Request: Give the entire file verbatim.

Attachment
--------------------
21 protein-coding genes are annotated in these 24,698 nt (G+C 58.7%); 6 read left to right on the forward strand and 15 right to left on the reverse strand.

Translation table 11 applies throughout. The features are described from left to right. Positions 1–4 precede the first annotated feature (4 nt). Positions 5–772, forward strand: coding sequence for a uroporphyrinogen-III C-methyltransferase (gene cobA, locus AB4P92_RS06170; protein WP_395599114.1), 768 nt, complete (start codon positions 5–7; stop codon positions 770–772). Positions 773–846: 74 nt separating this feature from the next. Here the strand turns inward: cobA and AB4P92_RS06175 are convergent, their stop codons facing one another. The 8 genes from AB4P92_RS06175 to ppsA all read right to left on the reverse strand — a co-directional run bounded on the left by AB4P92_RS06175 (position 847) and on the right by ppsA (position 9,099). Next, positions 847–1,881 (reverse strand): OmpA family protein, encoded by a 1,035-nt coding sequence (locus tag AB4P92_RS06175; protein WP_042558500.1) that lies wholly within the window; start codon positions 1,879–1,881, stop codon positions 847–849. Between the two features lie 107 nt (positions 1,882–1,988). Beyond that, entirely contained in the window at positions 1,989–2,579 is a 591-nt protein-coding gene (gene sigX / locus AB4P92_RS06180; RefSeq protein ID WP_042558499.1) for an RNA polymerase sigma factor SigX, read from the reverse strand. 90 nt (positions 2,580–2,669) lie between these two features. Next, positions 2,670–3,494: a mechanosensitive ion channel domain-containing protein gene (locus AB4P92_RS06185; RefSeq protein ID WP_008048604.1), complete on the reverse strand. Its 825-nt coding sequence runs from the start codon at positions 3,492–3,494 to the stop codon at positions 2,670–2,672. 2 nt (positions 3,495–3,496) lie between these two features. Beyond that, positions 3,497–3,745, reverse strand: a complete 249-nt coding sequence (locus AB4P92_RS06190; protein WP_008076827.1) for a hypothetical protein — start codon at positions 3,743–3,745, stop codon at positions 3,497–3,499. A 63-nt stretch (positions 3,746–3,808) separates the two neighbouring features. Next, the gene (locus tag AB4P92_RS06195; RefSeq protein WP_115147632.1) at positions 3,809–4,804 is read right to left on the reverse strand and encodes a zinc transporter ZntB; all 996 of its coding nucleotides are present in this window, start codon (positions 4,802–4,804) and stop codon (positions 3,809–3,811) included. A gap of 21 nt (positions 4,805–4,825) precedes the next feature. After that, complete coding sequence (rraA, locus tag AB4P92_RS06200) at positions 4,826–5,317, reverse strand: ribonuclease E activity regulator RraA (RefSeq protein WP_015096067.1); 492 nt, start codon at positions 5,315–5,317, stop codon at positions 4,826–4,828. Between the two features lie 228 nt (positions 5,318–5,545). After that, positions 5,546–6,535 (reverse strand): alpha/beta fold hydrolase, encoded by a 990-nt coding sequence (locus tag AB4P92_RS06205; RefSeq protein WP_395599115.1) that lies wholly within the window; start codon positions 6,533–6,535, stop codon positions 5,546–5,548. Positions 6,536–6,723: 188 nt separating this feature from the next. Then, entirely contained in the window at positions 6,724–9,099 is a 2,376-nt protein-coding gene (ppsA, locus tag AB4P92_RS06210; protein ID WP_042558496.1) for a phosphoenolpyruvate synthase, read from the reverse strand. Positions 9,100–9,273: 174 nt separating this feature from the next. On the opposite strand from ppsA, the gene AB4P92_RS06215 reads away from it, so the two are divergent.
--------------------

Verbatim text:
21 protein-coding genes are annotated in these 24,698 nt (G+C 58.7%); 6 read left to right on the forward strand and 15 right to left on the reverse strand.

Translation table 11 applies throughout. The features are described from left to right. Positions 1–4 precede the first annotated feature (4 nt). Positions 5–772, forward strand: coding sequence for a uroporphyrinogen-III C-methyltransferase (gene cobA, locus AB4P92_RS06170; protein WP_395599114.1), 768 nt, complete (start codon positions 5–7; stop codon positions 770–772). Positions 773–846: 74 nt separating this feature from the next. Here the strand turns inward: cobA and AB4P92_RS06175 are convergent, their stop codons facing one another. The 8 genes from AB4P92_RS06175 to ppsA all read right to left on the reverse strand — a co-directional run bounded on the left by AB4P92_RS06175 (position 847) and on the right by ppsA (position 9,099). Next, positions 847–1,881 (reverse strand): OmpA family protein, encoded by a 1,035-nt coding sequence (locus tag AB4P92_RS06175; protein WP_042558500.1) that lies wholly within the window; start codon positions 1,879–1,881, stop codon positions 847–849. Between the two features lie 107 nt (positions 1,882–1,988). Beyond that, entirely contained in the window at positions 1,989–2,579 is a 591-nt protein-coding gene (gene sigX / locus AB4P92_RS06180; RefSeq protein ID WP_042558499.1) for an RNA polymerase sigma factor SigX, read from the reverse strand. 90 nt (positions 2,580–2,669) lie between these two features. Next, positions 2,670–3,494: a mechanosensitive ion channel domain-containing protein gene (locus AB4P92_RS06185; RefSeq protein ID WP_008048604.1), complete on the reverse strand. Its 825-nt coding sequence runs from the start codon at positions 3,492–3,494 to the stop codon at positions 2,670–2,672. 2 nt (positions 3,495–3,496) lie between these two features. Beyond that, positions 3,497–3,745, reverse strand: a complete 249-nt coding sequence (locus AB4P92_RS06190; protein WP_008076827.1) for a hypothetical protein — start codon at positions 3,743–3,745, stop codon at positions 3,497–3,499. A 63-nt stretch (positions 3,746–3,808) separates the two neighbouring features. Next, the gene (locus tag AB4P92_RS06195; RefSeq protein WP_115147632.1) at positions 3,809–4,804 is read right to left on the reverse strand and encodes a zinc transporter ZntB; all 996 of its coding nucleotides are present in this window, start codon (positions 4,802–4,804) and stop codon (positions 3,809–3,811) included. A gap of 21 nt (positions 4,805–4,825) precedes the next feature. After that, complete coding sequence (rraA, locus tag AB4P92_RS06200) at positions 4,826–5,317, reverse strand: ribonuclease E activity regulator RraA (RefSeq protein WP_015096067.1); 492 nt, start codon at positions 5,315–5,317, stop codon at positions 4,826–4,828. Between the two features lie 228 nt (positions 5,318–5,545). After that, positions 5,546–6,535 (reverse strand): alpha/beta fold hydrolase, encoded by a 990-nt coding sequence (locus tag AB4P92_RS06205; RefSeq protein WP_395599115.1) that lies wholly within the window; start codon positions 6,533–6,535, stop codon positions 5,546–5,548. Positions 6,536–6,723: 188 nt separating this feature from the next. Then, entirely contained in the window at positions 6,724–9,099 is a 2,376-nt protein-coding gene (ppsA, locus tag AB4P92_RS06210; protein ID WP_042558496.1) for a phosphoenolpyruvate synthase, read from the reverse strand. Positions 9,100–9,273: 174 nt separating this feature from the next. On the opposite strand from ppsA, the gene AB4P92_RS06215 reads away from it, so the two are divergent.